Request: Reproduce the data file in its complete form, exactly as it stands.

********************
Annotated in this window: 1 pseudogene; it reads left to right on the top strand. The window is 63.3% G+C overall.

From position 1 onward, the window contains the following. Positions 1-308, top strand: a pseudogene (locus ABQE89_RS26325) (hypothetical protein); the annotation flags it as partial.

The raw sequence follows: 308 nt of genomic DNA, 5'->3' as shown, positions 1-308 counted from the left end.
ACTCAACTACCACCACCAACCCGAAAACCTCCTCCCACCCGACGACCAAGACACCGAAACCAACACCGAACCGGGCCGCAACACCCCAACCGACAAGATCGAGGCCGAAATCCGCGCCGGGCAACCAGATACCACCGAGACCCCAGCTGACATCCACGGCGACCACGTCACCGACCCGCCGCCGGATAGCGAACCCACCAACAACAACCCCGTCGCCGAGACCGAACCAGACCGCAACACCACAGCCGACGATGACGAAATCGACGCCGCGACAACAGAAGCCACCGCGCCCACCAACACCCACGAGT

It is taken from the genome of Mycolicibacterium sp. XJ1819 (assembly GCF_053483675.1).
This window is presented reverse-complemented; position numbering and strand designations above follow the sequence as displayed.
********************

Annotated in this window: 1 pseudogene; it reads left to right on the top strand. The window is 63.3% G+C overall.

From position 1 onward, the window contains the following. Positions 1-308, top strand: a pseudogene (locus ABQE89_RS26325) (hypothetical protein); the annotation flags it as partial.

The raw sequence follows: 308 nt of genomic DNA, 5'->3' as shown, positions 1-308 counted from the left end.
ACTCAACTACCACCACCAACCCGAAAACCTCCTCCCACCCGACGACCAAGACACCGAAACCAACACCGAACCGGGCCGCAACACCCCAACCGACAAGATCGAGGCCGAAATCCGCGCCGGGCAACCAGATACCACCGAGACCCCAGCTGACATCCACGGCGACCACGTCACCGACCCGCCGCCGGATAGCGAACCCACCAACAACAACCCCGTCGCCGAGACCGAACCAGACCGCAACACCACAGCCGACGATGACGAAATCGACGCCGCGACAACAGAAGCCACCGCGCCCACCAACACCCACGAGT

It is taken from the genome of Mycolicibacterium sp. XJ1819 (assembly GCF_053483675.1).
This window is presented reverse-complemented; position numbering and strand designations above follow the sequence as displayed.